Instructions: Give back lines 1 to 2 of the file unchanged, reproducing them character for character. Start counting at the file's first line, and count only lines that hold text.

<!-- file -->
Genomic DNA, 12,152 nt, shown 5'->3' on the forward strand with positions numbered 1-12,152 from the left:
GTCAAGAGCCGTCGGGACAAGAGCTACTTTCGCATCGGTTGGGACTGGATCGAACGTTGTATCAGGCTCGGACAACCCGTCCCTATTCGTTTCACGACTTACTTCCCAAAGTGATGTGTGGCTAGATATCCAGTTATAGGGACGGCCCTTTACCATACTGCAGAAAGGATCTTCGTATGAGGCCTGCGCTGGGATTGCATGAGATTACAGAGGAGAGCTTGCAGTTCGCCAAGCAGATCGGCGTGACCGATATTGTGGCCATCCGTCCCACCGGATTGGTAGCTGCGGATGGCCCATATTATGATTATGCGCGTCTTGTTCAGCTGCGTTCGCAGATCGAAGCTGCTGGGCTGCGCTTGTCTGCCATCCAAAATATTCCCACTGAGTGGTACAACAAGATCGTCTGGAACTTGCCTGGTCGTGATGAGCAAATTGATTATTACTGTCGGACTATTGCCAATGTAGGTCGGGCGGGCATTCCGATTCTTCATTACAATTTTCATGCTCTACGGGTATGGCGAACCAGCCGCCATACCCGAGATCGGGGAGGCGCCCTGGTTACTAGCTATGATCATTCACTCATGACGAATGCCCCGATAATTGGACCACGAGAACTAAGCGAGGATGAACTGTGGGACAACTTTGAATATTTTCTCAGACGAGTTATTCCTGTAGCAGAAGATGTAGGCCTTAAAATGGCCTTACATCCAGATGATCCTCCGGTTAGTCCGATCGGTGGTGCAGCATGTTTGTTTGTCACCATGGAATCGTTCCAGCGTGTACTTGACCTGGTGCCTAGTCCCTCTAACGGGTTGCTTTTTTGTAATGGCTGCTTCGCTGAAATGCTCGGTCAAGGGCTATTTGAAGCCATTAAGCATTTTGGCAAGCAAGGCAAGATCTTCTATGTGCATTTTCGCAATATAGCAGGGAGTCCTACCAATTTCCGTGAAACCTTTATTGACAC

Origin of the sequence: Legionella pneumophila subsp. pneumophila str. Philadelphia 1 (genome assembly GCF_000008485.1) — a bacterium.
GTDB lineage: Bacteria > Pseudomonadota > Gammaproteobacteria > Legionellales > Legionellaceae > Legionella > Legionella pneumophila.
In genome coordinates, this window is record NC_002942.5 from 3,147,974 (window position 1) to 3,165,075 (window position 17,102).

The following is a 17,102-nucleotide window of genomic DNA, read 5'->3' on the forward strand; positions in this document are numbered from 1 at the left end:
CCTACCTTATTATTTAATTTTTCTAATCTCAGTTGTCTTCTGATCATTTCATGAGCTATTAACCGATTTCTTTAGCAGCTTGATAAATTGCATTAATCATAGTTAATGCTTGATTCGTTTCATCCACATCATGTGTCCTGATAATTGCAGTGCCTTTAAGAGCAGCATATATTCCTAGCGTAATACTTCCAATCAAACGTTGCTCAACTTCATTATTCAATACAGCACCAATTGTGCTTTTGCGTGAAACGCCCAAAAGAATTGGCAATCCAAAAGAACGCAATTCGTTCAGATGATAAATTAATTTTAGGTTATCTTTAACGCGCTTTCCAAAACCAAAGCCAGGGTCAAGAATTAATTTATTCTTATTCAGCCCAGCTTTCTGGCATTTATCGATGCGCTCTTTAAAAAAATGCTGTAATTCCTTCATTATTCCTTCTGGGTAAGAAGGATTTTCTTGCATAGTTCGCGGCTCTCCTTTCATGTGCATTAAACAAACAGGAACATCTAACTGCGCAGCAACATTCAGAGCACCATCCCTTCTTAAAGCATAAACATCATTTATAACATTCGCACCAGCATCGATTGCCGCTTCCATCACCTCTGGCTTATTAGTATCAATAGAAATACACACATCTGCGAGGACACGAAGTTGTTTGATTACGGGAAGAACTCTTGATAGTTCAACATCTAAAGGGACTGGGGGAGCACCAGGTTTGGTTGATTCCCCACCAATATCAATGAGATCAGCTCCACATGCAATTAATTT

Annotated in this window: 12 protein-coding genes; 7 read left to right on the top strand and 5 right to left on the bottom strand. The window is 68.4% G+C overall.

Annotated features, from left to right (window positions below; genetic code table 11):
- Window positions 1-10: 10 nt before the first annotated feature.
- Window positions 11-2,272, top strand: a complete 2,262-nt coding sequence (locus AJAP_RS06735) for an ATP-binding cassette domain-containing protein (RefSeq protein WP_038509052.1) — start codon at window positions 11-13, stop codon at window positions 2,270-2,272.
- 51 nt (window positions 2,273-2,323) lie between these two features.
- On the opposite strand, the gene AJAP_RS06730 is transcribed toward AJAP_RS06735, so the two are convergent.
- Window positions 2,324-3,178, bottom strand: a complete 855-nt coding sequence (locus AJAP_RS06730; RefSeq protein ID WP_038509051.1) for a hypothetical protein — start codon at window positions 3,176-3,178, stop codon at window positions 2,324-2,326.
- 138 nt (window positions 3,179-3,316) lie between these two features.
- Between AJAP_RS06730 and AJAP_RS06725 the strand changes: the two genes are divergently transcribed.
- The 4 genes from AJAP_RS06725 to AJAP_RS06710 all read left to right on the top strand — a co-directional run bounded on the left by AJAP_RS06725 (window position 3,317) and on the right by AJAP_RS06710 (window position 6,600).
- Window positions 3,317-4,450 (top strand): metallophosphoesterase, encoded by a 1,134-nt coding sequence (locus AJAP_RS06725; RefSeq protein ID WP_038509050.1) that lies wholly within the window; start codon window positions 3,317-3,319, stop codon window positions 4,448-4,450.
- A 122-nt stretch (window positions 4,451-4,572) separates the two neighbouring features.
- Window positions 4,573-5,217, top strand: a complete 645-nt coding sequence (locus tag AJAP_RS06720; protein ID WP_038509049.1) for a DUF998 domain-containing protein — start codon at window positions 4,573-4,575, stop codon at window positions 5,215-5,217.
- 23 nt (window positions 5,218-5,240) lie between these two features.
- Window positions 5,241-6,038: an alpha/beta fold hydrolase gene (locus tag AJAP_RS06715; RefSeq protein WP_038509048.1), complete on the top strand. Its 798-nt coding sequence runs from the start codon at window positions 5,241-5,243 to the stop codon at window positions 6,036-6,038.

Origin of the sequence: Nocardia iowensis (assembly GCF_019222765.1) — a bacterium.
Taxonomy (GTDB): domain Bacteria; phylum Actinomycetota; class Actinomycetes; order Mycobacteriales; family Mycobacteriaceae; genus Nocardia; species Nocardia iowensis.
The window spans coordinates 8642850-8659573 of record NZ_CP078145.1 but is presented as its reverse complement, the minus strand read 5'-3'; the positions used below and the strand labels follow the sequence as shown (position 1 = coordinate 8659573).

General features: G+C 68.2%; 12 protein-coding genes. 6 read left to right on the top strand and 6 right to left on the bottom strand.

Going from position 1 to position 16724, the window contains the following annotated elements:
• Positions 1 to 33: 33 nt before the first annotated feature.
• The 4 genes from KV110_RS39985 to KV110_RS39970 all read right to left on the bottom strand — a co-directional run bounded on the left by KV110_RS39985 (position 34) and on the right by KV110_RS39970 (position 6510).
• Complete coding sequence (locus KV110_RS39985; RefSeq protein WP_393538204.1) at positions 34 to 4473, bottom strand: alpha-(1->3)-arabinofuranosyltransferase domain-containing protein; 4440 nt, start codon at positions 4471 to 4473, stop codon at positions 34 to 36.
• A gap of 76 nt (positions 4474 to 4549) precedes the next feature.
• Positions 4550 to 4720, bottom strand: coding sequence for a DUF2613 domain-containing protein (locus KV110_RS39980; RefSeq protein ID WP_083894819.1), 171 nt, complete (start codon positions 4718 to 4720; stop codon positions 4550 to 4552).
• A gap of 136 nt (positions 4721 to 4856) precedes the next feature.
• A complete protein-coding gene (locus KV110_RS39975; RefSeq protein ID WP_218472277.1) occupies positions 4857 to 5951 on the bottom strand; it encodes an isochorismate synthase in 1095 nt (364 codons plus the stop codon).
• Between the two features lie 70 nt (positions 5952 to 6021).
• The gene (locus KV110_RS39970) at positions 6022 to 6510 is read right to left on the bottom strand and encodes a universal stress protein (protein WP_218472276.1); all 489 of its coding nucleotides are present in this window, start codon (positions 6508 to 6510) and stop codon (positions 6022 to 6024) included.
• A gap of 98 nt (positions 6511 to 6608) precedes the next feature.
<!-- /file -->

Genomic DNA, 12,152 nt, shown 5'->3' on the forward strand with positions numbered 1-12,152 from the left:
GTCAAGAGCCGTCGGGACAAGAGCTACTTTCGCATCGGTTGGGACTGGATCGAACGTTGTATCAGGCTCGGACAACCCGTCCCTATTCGTTTCACGACTTACTTCCCAAAGTGATGTGTGGCTAGATATCCAGTTATAGGGACGGCCCTTTACCATACTGCAGAAAGGATCTTCGTATGAGGCCTGCGCTGGGATTGCATGAGATTACAGAGGAGAGCTTGCAGTTCGCCAAGCAGATCGGCGTGACCGATATTGTGGCCATCCGTCCCACCGGATTGGTAGCTGCGGATGGCCCATATTATGATTATGCGCGTCTTGTTCAGCTGCGTTCGCAGATCGAAGCTGCTGGGCTGCGCTTGTCTGCCATCCAAAATATTCCCACTGAGTGGTACAACAAGATCGTCTGGAACTTGCCTGGTCGTGATGAGCAAATTGATTATTACTGTCGGACTATTGCCAATGTAGGTCGGGCGGGCATTCCGATTCTTCATTACAATTTTCATGCTCTACGGGTATGGCGAACCAGCCGCCATACCCGAGATCGGGGAGGCGCCCTGGTTACTAGCTATGATCATTCACTCATGACGAATGCCCCGATAATTGGACCACGAGAACTAAGCGAGGATGAACTGTGGGACAACTTTGAATATTTTCTCAGACGAGTTATTCCTGTAGCAGAAGATGTAGGCCTTAAAATGGCCTTACATCCAGATGATCCTCCGGTTAGTCCGATCGGTGGTGCAGCATGTTTGTTTGTCACCATGGAATCGTTCCAGCGTGTACTTGACCTGGTGCCTAGTCCCTCTAACGGGTTGCTTTTTTGTAATGGCTGCTTCGCTGAAATGCTCGGTCAAGGGCTATTTGAAGCCATTAAGCATTTTGGCAAGCAAGGCAAGATCTTCTATGTGCATTTTCGCAATATAGCAGGGAGTCCTACCAATTTCCGTGAAACCTTTATTGACAC